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The Troll Garden and Selected Stories

Paul's Case
A Study in Temperament
It was Paul's afternoon to appear before the faculty of the Pittsburgh High School to
account for his various misdemeanors. He had been suspended a week ago, and his father
had called at the Principal's office and confessed his perplexity about his son. Paul
entered the faculty room suave and smiling. His clothes were a trifle outgrown, and the
tan velvet on the collar of his open overcoat was frayed and worn; but for all that there
was something of the dandy about him, and he wore an opal pin in his neatly knotted
black four-in-hand, and a red carnation in his buttonhole. This latter adornment the
faculty somehow felt was not properly significant of the contrite spirit befitting a boy
under the ban of suspension.
Paul was tall for his age and very thin, with high, cramped shoulders and a narrow chest.
His eyes were remarkable for a certain hysterical brilliancy, and he continually used them
in a conscious, theatrical sort of way, peculiarly offensive in a boy. The pupils were
abnormally large, as though he were addicted to belladonna, but there was a glassy glitter
about them which that drug does not produce.
When questioned by the Principal as to why he was there Paul stated, politely enough,
that he wanted to come back to school. This was a lie, but Paul was quite accustomed to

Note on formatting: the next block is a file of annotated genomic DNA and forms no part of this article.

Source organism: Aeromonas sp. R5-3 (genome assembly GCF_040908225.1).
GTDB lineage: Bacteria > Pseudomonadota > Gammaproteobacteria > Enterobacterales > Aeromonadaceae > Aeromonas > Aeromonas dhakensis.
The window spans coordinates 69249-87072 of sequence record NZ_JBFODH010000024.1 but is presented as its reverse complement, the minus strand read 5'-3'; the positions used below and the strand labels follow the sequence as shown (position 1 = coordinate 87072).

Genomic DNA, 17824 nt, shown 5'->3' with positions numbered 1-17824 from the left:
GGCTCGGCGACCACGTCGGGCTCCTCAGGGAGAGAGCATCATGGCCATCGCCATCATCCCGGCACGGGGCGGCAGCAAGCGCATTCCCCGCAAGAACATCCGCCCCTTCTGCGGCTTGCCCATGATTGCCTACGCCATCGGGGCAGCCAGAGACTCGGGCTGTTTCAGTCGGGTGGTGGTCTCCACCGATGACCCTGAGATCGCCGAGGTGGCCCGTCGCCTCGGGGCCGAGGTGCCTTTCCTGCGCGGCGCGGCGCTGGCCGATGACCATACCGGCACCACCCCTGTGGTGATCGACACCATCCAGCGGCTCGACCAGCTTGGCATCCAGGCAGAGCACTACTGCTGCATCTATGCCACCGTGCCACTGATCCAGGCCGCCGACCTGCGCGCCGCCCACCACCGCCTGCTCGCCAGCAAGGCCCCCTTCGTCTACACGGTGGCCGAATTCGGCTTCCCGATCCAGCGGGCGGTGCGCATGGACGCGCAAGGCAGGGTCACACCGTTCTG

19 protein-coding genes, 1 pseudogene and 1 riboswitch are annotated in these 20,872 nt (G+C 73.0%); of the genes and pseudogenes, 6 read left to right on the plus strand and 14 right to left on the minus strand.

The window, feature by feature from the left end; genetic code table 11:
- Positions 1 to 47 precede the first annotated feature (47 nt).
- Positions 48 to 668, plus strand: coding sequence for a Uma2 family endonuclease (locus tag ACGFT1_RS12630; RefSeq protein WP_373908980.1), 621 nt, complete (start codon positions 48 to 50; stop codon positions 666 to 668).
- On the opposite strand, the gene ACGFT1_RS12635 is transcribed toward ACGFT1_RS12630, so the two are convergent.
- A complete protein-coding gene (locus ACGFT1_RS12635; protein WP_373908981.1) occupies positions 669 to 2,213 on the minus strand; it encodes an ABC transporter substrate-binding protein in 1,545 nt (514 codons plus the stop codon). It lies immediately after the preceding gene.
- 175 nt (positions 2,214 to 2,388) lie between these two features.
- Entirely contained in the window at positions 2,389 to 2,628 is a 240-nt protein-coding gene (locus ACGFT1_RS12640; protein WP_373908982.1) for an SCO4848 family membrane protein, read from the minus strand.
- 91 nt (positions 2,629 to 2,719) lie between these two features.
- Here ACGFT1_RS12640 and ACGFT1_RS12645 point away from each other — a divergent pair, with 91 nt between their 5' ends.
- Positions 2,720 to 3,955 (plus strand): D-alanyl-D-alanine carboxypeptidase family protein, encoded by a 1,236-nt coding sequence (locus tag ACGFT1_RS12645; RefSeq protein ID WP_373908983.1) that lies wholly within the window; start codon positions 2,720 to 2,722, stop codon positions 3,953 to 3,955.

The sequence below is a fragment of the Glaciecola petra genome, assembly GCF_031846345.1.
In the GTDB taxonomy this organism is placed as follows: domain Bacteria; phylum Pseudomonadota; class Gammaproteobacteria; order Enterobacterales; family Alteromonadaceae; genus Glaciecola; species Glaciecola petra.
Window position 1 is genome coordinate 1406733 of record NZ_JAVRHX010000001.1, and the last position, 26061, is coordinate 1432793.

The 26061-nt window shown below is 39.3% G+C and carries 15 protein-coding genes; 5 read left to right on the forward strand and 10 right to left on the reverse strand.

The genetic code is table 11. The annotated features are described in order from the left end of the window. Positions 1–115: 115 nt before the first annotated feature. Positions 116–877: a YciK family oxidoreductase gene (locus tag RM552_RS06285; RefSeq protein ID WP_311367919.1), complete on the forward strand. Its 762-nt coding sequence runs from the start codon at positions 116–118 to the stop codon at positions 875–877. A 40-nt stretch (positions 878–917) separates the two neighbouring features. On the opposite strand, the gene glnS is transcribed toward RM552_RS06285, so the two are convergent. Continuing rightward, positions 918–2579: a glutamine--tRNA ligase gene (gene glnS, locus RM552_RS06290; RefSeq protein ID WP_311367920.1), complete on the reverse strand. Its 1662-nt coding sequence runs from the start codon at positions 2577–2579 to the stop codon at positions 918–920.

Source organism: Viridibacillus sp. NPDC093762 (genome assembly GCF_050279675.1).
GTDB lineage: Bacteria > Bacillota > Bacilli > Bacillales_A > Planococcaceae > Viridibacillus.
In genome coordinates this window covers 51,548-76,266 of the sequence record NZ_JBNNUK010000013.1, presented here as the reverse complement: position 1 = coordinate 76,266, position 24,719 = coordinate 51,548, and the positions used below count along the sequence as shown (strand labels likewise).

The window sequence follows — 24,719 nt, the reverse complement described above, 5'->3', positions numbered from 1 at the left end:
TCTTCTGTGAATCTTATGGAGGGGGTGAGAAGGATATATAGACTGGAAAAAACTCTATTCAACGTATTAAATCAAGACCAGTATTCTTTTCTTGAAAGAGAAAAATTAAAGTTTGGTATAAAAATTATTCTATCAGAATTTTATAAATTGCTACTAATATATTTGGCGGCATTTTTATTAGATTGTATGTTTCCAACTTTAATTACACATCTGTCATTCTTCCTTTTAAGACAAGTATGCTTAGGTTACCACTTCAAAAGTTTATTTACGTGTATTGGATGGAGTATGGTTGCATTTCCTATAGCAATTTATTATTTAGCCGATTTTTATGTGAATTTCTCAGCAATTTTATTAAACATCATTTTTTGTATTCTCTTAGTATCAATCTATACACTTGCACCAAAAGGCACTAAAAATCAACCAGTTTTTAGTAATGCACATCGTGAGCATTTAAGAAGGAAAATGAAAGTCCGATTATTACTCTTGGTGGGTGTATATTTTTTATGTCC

lying; found it, indeed, indispensable for overcoming friction. His teachers were asked to
state their respective charges against him, which they did with such a rancor and
aggrievedness as evinced that this was not a usual case, Disorder and impertinence were
among the offenses named, yet each of his instructors felt that it was scarcely possible to
put into words the real cause of the trouble, which lay in a sort of hysterically defiant
manner of the boy's; in the contempt which they all knew he felt for them, and which he
seemingly made not the least effort to conceal. Once, when he had been making a
synopsis of a paragraph at the blackboard, his English teacher had stepped to his side and
attempted to guide his hand. Paul had started back with a shudder and thrust his hands
violently behind him. The astonished woman could scarcely have been more hurt and
embarrassed had he struck at her. The insult was so involuntary and definitely personal as
to be unforgettable. in one way and another he had made all his teachers, men and women
alike, conscious of the same feeling of physical aversion. In one class he habitually sat
with his hand shading his eyes; in another he always looked out of the window during the
recitation; in another he made a running commentary on the lecture, with humorous
intention.
His teachers felt this afternoon that his whole attitude was symbolized by his shrug and
his flippantly red carnation flower, and they fell upon him without mercy, his English
teacher leading the pack. He stood through it smiling, his pale lips parted over his white
teeth. (His lips were continually twitching, and be had a habit of raising his eyebrows that
was contemptuous and irritating to the last degree.) Older boys than Paul had broken
down and shed tears under that baptism of fire, but his set smile did not once desert him,
 
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